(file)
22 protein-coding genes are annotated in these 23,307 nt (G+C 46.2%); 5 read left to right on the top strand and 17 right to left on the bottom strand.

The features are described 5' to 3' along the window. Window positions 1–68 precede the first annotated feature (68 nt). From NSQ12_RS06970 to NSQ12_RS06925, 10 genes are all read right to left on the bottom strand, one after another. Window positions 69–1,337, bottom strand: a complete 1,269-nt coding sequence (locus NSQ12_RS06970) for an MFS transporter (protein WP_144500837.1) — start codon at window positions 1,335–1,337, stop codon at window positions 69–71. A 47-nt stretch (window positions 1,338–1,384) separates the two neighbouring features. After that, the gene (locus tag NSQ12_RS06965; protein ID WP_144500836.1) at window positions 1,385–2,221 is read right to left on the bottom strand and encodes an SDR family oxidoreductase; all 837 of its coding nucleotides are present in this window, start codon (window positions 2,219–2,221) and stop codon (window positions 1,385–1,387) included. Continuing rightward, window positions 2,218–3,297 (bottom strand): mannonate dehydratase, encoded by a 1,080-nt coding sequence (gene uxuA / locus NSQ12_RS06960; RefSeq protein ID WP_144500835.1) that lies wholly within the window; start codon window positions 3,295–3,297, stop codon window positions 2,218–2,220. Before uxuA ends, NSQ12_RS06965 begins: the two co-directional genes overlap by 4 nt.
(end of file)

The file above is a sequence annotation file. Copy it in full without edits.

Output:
22 protein-coding genes are annotated in these 23,307 nt (G+C 46.2%); 5 read left to right on the top strand and 17 right to left on the bottom strand.

The features are described 5' to 3' along the window. Window positions 1–68 precede the first annotated feature (68 nt). From NSQ12_RS06970 to NSQ12_RS06925, 10 genes are all read right to left on the bottom strand, one after another. Window positions 69–1,337, bottom strand: a complete 1,269-nt coding sequence (locus NSQ12_RS06970) for an MFS transporter (protein WP_144500837.1) — start codon at window positions 1,335–1,337, stop codon at window positions 69–71. A 47-nt stretch (window positions 1,338–1,384) separates the two neighbouring features. After that, the gene (locus tag NSQ12_RS06965; protein ID WP_144500836.1) at window positions 1,385–2,221 is read right to left on the bottom strand and encodes an SDR family oxidoreductase; all 837 of its coding nucleotides are present in this window, start codon (window positions 2,219–2,221) and stop codon (window positions 1,385–1,387) included. Continuing rightward, window positions 2,218–3,297 (bottom strand): mannonate dehydratase, encoded by a 1,080-nt coding sequence (gene uxuA / locus NSQ12_RS06960; RefSeq protein ID WP_144500835.1) that lies wholly within the window; start codon window positions 3,295–3,297, stop codon window positions 2,218–2,220. Before uxuA ends, NSQ12_RS06965 begins: the two co-directional genes overlap by 4 nt.